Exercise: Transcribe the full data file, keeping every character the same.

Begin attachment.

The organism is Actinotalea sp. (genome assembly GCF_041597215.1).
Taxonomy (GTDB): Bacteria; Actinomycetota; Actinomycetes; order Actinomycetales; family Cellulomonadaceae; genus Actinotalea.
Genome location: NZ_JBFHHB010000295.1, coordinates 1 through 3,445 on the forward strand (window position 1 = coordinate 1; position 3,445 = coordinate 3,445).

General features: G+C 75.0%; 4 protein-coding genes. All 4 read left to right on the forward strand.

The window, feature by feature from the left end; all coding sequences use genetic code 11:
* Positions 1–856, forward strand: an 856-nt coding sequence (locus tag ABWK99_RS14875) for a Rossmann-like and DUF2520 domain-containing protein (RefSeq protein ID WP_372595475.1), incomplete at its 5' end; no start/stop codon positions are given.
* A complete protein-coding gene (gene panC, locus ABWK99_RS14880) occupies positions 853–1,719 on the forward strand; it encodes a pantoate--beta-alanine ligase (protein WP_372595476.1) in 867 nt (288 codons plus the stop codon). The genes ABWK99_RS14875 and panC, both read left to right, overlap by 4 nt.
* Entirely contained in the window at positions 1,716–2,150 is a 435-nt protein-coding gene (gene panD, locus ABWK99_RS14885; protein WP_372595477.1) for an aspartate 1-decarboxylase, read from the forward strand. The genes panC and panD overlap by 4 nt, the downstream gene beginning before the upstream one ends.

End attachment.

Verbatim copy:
The organism is Actinotalea sp. (genome assembly GCF_041597215.1).
Taxonomy (GTDB): Bacteria; Actinomycetota; Actinomycetes; order Actinomycetales; family Cellulomonadaceae; genus Actinotalea.
Genome location: NZ_JBFHHB010000295.1, coordinates 1 through 3,445 on the forward strand (window position 1 = coordinate 1; position 3,445 = coordinate 3,445).

General features: G+C 75.0%; 4 protein-coding genes. All 4 read left to right on the forward strand.

The window, feature by feature from the left end; all coding sequences use genetic code 11:
* Positions 1–856, forward strand: an 856-nt coding sequence (locus tag ABWK99_RS14875) for a Rossmann-like and DUF2520 domain-containing protein (RefSeq protein ID WP_372595475.1), incomplete at its 5' end; no start/stop codon positions are given.
* A complete protein-coding gene (gene panC, locus ABWK99_RS14880) occupies positions 853–1,719 on the forward strand; it encodes a pantoate--beta-alanine ligase (protein WP_372595476.1) in 867 nt (288 codons plus the stop codon). The genes ABWK99_RS14875 and panC, both read left to right, overlap by 4 nt.
* Entirely contained in the window at positions 1,716–2,150 is a 435-nt protein-coding gene (gene panD, locus ABWK99_RS14885; protein WP_372595477.1) for an aspartate 1-decarboxylase, read from the forward strand. The genes panC and panD overlap by 4 nt, the downstream gene beginning before the upstream one ends.